Los Angeles (CNN) -- Juanita Moore, the third African-American actress to ever get a supporting actress Oscar nomination, died of natural causes at her Los Angeles home Tuesday, her grandson said. She was 99.
Moore worked right to the end, preparing for a stage reading of a new play and helping her actor grandson learn lines, Kirk Kellykhan said,
"I just got cursed out that morning about learning my lines," Kellykhan said. Moore was helping him prepare for the lead in the West Coast production of the Broadway play "The Wedding Man," he said.
She was scheduled to take part in a January 17 reading of a play based on Michael St. John's book "Hollywood Through the Backdoor," her grandson said.
Moore was nominated for a best supporting actress Oscar in 1960 for Douglas Sirk's "Imitation of Life." She played a housekeeper whose daughter passes for white.
A Los Angeles native, she began her entertainment career as a Cotton Club chorus girl and a film extra. At the same time, she worked on her acting skills on stage in the Ebony Showcase Theater.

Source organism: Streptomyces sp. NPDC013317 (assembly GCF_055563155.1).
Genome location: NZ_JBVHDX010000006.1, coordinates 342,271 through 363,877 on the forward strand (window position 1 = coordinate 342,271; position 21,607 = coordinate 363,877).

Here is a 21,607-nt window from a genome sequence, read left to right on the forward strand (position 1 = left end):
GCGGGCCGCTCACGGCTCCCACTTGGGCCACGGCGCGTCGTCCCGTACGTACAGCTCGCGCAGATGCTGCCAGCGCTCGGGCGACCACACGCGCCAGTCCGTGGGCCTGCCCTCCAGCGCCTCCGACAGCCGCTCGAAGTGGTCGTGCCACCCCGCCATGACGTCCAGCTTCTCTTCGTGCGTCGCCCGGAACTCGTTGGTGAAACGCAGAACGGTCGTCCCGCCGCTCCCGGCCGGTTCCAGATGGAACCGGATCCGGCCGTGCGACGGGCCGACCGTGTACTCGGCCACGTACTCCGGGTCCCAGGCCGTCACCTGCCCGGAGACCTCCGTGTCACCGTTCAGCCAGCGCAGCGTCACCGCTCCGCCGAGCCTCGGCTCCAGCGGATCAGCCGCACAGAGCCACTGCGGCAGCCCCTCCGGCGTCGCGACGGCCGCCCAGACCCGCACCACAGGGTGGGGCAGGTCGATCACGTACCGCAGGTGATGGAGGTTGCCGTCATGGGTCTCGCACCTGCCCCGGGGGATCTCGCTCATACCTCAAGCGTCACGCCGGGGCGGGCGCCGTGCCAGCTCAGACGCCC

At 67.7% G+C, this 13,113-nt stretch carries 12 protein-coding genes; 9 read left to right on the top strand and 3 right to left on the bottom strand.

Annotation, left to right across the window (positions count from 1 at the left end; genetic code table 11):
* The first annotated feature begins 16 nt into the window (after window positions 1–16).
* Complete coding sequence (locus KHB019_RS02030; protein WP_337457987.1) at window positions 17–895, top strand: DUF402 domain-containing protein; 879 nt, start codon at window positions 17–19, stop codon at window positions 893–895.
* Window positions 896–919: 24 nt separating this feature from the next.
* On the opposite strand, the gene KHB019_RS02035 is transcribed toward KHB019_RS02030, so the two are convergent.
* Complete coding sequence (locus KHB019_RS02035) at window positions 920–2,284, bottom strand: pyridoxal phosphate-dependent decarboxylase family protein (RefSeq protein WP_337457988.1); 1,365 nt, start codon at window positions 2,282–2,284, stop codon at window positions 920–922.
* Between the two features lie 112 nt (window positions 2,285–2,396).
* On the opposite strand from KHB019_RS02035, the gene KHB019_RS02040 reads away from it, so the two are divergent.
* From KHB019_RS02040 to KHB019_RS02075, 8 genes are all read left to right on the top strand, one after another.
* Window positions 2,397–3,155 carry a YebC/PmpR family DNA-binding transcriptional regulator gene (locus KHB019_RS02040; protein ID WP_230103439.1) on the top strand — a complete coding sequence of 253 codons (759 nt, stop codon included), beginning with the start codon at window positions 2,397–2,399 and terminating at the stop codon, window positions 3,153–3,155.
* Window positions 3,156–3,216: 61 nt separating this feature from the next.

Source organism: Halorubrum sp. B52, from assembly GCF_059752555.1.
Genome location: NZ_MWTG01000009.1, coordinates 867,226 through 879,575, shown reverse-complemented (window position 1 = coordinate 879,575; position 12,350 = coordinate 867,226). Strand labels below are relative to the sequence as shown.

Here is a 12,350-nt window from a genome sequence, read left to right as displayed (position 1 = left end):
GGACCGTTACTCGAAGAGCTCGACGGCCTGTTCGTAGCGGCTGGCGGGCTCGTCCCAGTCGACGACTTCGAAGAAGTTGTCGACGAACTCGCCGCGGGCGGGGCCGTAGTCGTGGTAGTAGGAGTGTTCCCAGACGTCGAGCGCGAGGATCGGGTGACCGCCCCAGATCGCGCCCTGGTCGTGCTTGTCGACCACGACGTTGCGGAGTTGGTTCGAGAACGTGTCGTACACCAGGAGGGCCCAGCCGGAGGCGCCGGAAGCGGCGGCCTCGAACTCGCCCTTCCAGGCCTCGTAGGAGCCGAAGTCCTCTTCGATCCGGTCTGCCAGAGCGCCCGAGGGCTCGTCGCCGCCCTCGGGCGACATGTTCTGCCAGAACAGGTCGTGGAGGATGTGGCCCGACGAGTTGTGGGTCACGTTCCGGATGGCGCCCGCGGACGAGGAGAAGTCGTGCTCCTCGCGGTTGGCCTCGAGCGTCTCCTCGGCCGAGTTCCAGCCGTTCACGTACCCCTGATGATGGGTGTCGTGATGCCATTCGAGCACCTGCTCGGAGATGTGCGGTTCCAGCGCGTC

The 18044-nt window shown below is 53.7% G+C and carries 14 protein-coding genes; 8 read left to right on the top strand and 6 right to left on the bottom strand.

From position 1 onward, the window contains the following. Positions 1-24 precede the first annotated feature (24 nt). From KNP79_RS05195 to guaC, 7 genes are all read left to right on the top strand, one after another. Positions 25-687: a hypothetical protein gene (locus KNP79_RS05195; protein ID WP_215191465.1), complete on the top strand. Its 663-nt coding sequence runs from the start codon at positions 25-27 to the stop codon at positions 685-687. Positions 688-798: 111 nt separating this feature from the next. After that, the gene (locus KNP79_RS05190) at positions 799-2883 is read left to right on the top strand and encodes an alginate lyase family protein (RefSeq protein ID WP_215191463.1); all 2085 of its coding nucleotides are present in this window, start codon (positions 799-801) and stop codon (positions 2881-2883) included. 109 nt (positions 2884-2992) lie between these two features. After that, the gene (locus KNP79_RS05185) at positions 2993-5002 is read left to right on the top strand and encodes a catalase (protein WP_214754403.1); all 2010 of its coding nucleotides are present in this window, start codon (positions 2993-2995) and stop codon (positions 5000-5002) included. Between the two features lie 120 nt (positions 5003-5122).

Moore's feature film debut came in 1949 when she played a nurse in "Pinky."
Most of her roles in the 1950s were as domestics, until she was cast as Annie Johnson in "Imitation of Life." The story was about Johnson's light-skinned daughter denying her racial roots.
The lack of roles for African-American actresses in the early 1960s made it difficult for Moore to find big-screen jobs despite the accolades for her work. She acted in supporting roles in 1961 in "Tammy, Tell Me True" and in 1963 in "Papa's Delicate Condition." Moore did land a significant role as a nun in the 1966 hit "The Singing Nun."
As more black-themed movies were made near the end of the decade, her career improved. She acted in "Uptight" in 1968, "The Mack" in 1973 and "Abby" in 1974.
While she cut back on acting work in the 1980s, she never retired. She played a wise grandmother in "Disney's The Kid" in 2000, while acting in television guest roles in "ER" and "Judging Amy."